Health and Safety claims may become a real issue for employers as employees either leave or propose to leave, refuse to return to work or take (or propose to take) appropriate steps to protect themselves or others from what they believe is serious and imminent danger from infection. Continue reading “Employee Refusal To Return To Work in face of COVID-19 ‘Threat To Safety’ – What Is Your Response?”

COVID-19 Job Retention Scheme – Summary of Updates to UK Gov Guidance

By Nic Hart

30.04.2020

Whilst I am very mindful of furlough fatigue, there have been further updates to the Government Guidance on The Coronavirus Job Retention Scheme – both How to Claim (short form and long form) and the Guidance. None of these have substantively changed but there are points to note in each, which are as follows.

The How to Claim (short form) deals with some of the practicalities of claiming. For those yet to do so please note that you need to submit your claim in one session – you cannot save it and return later. Sessions will time out after 15 minutes of inactivity.

There has been guidance given on what steps to take following a claim;

  1. keep a copy of all records, including:
    • the amount claimed and claim period for each employee
    • the claim reference number for your records
    • your calculations in case HMRC need more information about your claim
  2. tell your employees that you have made a claim and that they do not need to take any more action
  3. pay your employee their wages, if you have not already.

It must be stressed that Employers should record and retain documentation at all stages of the furlough process, both to be compliant with the requirements of the Treasury Direction but also to ensure that if there is any audit undertaken by HMRC they have the requisite records set out in the Guidance. Continue reading “COVID-19 Job Retention Scheme – Summary of Updates to UK Gov Guidance”

MAC Clauses & COVID-19: A Free Pass For Lenders?

By Drew Salvest

28.04.2020

The Scenario:

A client is prudently engaging with its bank to put in place a credit facility to address working capital needs which it anticipates might grow due to the Covid-19 isolation measures causing its customers to reduce requirements for its services and to pay more slowly than during less distressed times. As the motivation for this client to enter into the facility was its potential exposure to the risks to general economic conditions arising from the pandemic, the client was understandably concerned about the lender’s insistence on the inclusion of a “Material Adverse Change” or “MAC” representation and event of default.

The client’s question to us, after vain attempts to remove the language and tepid protestations from its relationship manager that such clauses “are rarely relied upon”, was whether it had any reason to be concerned.

To be fair to the lender, MAC events of default are rarely relied upon to enforce an event of default. However, the Covid-19 pandemic and the government ordered lockdown is having an unprecedented impact on the UK and the global economy. One has to consider whether the changed circumstances arising from this event might have a similarly unprecedented change in the approach lenders take in limiting losses in their loan portfolios. More importantly, if it does, will a typical MAC clause assist them? Continue reading “MAC Clauses & COVID-19: A Free Pass For Lenders?”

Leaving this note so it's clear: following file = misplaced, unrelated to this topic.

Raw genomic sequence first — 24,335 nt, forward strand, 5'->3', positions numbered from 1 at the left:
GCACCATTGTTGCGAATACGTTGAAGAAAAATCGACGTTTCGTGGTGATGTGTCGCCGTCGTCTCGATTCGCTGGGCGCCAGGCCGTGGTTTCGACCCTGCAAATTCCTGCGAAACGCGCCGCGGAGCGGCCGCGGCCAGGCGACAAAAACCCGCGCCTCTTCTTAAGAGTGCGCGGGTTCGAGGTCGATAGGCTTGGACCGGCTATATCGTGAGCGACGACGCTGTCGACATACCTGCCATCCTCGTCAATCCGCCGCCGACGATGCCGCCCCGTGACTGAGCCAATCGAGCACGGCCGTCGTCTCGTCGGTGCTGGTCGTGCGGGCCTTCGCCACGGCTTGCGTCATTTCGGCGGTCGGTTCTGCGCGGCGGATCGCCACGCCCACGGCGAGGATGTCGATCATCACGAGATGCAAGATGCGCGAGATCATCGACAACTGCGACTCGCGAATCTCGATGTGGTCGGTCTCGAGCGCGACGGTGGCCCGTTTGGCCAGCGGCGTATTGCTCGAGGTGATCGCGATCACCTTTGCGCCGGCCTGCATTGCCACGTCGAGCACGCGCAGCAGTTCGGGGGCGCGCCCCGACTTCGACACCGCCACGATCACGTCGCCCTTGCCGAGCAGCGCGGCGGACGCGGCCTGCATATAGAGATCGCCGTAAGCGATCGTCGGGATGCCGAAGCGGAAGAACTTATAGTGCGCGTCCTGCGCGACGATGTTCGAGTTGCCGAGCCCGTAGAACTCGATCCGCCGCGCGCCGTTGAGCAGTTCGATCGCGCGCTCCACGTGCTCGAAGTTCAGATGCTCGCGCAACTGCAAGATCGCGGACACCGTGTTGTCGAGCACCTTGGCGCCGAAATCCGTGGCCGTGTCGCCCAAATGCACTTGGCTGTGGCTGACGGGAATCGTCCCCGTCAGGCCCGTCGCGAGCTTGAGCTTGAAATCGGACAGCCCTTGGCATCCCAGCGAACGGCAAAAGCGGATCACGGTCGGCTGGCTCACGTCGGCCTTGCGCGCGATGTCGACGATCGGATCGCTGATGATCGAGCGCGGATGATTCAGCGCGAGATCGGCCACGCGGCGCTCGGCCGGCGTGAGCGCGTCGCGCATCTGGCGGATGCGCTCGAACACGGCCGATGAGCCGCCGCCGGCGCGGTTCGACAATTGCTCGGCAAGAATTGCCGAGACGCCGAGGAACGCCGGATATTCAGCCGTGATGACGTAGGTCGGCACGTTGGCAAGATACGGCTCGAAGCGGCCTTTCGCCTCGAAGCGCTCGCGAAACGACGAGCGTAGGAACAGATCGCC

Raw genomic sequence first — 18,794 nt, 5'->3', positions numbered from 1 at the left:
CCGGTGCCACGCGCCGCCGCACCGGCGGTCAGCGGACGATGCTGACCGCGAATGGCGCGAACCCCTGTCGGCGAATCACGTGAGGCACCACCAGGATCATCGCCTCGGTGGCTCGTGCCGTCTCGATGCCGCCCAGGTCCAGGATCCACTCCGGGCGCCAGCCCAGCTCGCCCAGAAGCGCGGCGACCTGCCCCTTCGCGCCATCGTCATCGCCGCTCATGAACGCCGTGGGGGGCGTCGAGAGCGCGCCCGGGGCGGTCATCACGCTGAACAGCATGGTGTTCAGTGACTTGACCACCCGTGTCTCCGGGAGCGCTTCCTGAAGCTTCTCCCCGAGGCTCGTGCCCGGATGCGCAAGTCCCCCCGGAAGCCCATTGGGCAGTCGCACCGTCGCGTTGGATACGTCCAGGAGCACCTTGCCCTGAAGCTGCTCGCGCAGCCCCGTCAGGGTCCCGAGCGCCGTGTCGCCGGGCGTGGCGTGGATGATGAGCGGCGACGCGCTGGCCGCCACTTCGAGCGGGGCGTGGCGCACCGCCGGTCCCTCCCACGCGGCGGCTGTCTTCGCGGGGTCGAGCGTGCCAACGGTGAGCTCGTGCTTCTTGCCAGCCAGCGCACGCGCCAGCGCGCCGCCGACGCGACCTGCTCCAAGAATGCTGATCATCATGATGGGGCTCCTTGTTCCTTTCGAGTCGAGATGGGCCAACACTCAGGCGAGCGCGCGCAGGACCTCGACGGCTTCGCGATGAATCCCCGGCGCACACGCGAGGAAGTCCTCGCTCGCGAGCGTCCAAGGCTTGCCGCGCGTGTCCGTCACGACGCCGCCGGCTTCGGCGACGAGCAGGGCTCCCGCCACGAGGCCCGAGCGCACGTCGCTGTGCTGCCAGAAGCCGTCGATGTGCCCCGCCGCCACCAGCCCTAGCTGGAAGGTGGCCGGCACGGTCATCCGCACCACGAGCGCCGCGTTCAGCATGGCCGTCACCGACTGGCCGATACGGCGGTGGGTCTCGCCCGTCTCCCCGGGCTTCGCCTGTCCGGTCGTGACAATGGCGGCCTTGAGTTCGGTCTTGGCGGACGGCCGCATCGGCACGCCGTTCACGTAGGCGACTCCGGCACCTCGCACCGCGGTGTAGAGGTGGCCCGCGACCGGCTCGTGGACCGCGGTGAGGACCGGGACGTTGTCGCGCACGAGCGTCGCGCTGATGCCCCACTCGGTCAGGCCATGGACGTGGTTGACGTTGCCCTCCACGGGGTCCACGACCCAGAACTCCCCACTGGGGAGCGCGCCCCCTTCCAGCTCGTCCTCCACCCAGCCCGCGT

Is COVID-19 A Contractual “Get-Out-Of-Jail-Free” Card?

By Sue Laws

28.04.2020

COVID 19 is having a massive impact on supply chains and business continuity and, post lockdown, questions will be asked about who pays for this. The knee-jerk response of many businesses is that the pandemic is a unique, unforeseeable “Act of God” and that businesses which have furloughed staff or been forced to close during the lockdown or have had difficulties with their own supply chains or customers reducing purchase volumes, have no liabilities to or remedies against others for the consequent losses sustained. The reality is that on a case by case basis, businesses already adversely affected by this pandemic may find that contractual claims are being made against them or that they have a route to mitigate their losses by looking at their own contractual or statutory rights.

Key to the analysis which will be carried out is a bit of “jargon-busting” and debunking some commonly held views: Continue reading “Is COVID-19 A Contractual “Get-Out-Of-Jail-Free” Card?”

Post-lockdown and the new world order: Construction & Engineering UK

By Vijay Bange and Tanya Chadha

Social distancing measures and lockdowns have been replicated across the globe and have brought world economies to all time lows. Understandably, there is now a degree of anxiety to getting back to work. The longer the lockdown goes on for, the harder the bounce back may be. Unsurprisingly murmurings of getting the country back to work are beginning to surface.  Some manufacturers and building firms that shut down are now slowly preparing to return to work from a state of hibernation.

Aston Martin and Jaguar Land Rover have set out plans to re-open their factories early next month with strict safety measures in place. Taylor Wimpey, like some other national house builders, is planning to resume work on multiple sites. HS2 is also now resuming works on Phase one, opening 75% of its sites, with a notice to commence being approved by the government. These companies have spent time planning how they can re-start, whilst ensuring adherence with the government’s social distancing guidelines. Continue reading “Post-lockdown and the new world order: Construction & Engineering UK”

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The opinions expressed on this blog are those of the author and are not to be construed as legal advice.